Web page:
“patient” down and find out his problems, his
latest motivation for being in your
office. Gather the facts. Only then, when you
have all the facts, will you prescribe.
Depending on the answers to your questions, you will know
what specific path to take.
Don’t be satisfied to know only that your prospect is currently
renting; you need to know why he is renting. Understanding
the prospect’s motivation and behavior enables you to carry out
your job more efficiently.
After you get all the facts, the success for your retaining their attention and interest
depends solely upon what you can do for them.
For example, perhaps your property is within walking distance to shopping and has
a property maintenance program. If you are not able to interact properly with your
prospect, perhaps you will never know that your 65 year old prospect doesn’t want
to drive anymore and his chest hurts him when he mows the grass.
Most likely, a prospect won’t confide his most personal thoughts to a stranger; he’s
probably not even told his wife his real reason for looking for a new home.
If you haven’t done your job thoroughly, he ends up being the person that says,
“I’m just looking,” or “I’ll think about it.”
The next step is to convince your prospect that he is doing the
right thing, and until you do, he is going to keep his money in his
Third party testimonials are the proof of the pudding right
now. Have your prospect be assured that others have purchased
and it has not only been their home, but their investment as well.
A salesperson also needs to be aware of non-verbal
the study of facial expressions, touch, gestures, smell and eye
Most non-verbal communication occurs unconsciously without a
predictable sequence of events. Because there are no formal
rules, you must be careful to look at all the available clues to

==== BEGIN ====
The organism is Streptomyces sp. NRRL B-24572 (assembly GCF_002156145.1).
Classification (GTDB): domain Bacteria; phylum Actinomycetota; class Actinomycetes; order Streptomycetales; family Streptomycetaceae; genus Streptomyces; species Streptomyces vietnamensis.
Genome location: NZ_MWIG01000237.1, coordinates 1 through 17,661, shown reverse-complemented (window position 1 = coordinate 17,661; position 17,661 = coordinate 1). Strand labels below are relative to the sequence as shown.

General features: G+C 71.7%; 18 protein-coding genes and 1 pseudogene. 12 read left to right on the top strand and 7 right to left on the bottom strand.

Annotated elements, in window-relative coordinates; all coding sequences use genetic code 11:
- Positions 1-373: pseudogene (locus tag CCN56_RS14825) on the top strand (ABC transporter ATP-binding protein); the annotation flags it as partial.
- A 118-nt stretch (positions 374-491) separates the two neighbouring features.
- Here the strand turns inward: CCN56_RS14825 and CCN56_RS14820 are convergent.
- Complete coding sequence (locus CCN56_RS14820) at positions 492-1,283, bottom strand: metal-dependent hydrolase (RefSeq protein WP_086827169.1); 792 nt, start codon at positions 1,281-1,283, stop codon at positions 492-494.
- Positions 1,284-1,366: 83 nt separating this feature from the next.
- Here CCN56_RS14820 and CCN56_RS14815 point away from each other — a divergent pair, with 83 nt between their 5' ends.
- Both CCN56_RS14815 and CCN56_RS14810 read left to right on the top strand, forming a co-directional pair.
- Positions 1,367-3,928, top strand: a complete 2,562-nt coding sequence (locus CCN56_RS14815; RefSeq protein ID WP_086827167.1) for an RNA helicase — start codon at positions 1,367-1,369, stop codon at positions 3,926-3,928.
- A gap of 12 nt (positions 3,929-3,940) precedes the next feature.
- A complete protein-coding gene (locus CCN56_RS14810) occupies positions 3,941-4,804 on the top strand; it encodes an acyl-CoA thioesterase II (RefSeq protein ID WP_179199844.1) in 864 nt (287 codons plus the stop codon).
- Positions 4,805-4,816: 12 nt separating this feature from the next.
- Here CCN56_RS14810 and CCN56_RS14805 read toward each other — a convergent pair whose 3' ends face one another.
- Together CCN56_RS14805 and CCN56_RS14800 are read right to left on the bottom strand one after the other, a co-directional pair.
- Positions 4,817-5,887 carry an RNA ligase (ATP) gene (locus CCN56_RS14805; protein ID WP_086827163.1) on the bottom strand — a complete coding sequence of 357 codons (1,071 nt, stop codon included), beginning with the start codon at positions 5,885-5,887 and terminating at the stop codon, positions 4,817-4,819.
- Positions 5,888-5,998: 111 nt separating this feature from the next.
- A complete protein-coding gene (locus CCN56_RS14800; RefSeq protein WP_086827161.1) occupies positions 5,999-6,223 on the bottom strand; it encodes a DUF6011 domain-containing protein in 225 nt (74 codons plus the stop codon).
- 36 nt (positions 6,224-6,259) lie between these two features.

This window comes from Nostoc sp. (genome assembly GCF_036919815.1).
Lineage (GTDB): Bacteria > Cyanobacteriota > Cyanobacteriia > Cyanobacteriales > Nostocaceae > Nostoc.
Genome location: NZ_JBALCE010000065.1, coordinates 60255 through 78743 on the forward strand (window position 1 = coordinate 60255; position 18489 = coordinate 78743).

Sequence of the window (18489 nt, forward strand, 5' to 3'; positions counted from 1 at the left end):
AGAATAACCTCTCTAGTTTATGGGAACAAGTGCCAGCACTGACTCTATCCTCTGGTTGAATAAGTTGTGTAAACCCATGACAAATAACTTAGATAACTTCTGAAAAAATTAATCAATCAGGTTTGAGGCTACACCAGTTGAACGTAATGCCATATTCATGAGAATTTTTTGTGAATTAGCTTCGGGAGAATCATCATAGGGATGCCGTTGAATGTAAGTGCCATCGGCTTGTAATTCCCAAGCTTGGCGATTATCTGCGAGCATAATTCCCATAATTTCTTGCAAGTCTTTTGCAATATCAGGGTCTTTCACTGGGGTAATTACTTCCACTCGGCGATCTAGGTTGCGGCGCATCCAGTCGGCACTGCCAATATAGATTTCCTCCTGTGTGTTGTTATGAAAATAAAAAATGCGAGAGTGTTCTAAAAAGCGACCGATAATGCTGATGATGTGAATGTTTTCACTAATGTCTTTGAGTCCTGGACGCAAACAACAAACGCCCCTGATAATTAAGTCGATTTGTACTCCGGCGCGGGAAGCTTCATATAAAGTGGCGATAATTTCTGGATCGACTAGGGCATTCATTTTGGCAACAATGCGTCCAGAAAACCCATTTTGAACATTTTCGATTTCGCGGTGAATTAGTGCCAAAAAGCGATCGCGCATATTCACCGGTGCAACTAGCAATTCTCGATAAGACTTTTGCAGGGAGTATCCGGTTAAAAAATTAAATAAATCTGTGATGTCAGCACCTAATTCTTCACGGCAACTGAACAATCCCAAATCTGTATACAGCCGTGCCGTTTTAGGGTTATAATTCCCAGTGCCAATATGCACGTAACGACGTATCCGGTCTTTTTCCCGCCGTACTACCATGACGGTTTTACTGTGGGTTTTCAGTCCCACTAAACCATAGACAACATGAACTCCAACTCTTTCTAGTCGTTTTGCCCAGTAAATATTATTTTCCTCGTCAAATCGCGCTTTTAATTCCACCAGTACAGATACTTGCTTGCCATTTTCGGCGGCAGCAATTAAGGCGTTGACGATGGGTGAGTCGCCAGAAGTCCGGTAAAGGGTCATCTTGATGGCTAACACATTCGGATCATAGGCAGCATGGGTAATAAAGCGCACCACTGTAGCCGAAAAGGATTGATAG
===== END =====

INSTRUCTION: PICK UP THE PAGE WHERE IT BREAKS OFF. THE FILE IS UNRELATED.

interpret non-verbal messages correctly.
The sales area itself should be arranged with the prospect’s
comfort in mind. A desk is a barrier to open and frank
It exists in most sales offices today because of tradition. It’s a
security blanket for the salesperson—his domain, his space. It
does nothing for his prospect. It is not the salesperson who
needs to have stage presence; you need to give stage presence
to your prospect.
You must make that person feel good, make him feel he is the
center of attention, the most important person.
Give him your undivided attention.
In the sales process you should strive to get the maximum
amount of comfortable transaction time for the limited
amount of time that you spend with your prospect. The
sales area should be perceived as an environment of
warmth. Even the position of seating may determine the
extent to which a salesperson interacts with his prospect in
that particular setting.
Lighting in the sales area, like color, also has a definite effect
on behavior. Low lights tend to create a relaxed, intimate
environment in which people want to linger. Bright lights
tend to cause fatigue and a desire to escape.
The biggest fault of most salespeople is that they are too busy
talking about their product to listen and understand what the
prospect is trying to say. When a prospect volunteers
information, treasure it;
they are reaching out to you —the professional—for help.
Listen, understand, and communicate. Don’t compete
with each other, but work in harmony and unity for the
benefit of both.